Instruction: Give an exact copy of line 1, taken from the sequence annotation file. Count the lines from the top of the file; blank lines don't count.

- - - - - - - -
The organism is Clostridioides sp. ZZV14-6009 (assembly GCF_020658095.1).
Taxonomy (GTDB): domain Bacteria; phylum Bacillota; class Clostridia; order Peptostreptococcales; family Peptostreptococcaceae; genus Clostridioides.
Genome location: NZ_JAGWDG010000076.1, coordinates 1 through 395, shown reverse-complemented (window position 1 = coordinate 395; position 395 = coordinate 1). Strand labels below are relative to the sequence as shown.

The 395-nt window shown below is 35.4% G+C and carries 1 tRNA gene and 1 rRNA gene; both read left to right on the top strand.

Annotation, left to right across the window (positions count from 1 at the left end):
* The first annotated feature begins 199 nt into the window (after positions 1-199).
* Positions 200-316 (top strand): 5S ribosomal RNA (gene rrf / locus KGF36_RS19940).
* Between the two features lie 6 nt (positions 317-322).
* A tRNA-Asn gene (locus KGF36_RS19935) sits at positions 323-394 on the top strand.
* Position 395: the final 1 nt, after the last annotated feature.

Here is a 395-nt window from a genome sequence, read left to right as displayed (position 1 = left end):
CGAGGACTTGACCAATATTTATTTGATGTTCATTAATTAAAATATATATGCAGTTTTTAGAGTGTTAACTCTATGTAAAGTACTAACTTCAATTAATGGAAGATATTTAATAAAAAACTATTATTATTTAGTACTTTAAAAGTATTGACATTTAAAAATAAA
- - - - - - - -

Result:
The organism is Clostridioides sp. ZZV14-6009 (assembly GCF_020658095.1).